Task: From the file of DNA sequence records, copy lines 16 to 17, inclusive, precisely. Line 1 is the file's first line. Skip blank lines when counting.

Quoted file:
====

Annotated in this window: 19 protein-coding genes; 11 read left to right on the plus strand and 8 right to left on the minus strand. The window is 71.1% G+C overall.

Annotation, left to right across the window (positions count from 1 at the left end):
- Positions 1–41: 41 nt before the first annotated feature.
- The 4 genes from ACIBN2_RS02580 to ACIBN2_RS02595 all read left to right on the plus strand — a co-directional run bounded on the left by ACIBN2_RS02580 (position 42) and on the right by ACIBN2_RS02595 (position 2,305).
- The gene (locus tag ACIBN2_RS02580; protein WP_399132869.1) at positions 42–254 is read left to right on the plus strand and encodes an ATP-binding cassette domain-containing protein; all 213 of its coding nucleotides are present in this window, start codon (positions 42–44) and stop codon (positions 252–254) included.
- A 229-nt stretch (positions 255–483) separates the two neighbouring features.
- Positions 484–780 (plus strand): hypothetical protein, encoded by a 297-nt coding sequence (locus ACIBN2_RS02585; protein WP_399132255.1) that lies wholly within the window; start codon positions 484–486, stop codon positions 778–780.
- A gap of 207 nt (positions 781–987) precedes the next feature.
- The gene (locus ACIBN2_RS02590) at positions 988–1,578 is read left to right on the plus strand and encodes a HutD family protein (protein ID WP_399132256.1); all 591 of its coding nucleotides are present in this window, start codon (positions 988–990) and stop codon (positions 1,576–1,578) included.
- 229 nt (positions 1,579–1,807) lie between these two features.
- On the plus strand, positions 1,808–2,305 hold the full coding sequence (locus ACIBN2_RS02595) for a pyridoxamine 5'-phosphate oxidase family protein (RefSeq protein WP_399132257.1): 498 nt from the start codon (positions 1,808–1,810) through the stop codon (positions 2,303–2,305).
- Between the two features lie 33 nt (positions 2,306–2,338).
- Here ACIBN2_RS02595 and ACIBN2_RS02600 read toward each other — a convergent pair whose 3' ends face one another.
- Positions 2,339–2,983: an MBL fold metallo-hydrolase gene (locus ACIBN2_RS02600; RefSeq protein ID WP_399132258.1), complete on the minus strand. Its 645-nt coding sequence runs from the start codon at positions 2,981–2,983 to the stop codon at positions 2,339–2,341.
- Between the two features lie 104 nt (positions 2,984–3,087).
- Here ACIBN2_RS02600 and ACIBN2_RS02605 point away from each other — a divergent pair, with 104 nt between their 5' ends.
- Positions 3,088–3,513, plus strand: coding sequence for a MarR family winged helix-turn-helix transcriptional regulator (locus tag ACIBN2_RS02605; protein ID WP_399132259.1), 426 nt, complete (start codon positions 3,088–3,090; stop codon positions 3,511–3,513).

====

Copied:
- Here ACIBN2_RS02600 and ACIBN2_RS02605 point away from each other — a divergent pair, with 104 nt between their 5' ends.
- Positions 3,088–3,513, plus strand: coding sequence for a MarR family winged helix-turn-helix transcriptional regulator (locus tag ACIBN2_RS02605; protein ID WP_399132259.1), 426 nt, complete (start codon positions 3,088–3,090; stop codon positions 3,511–3,513).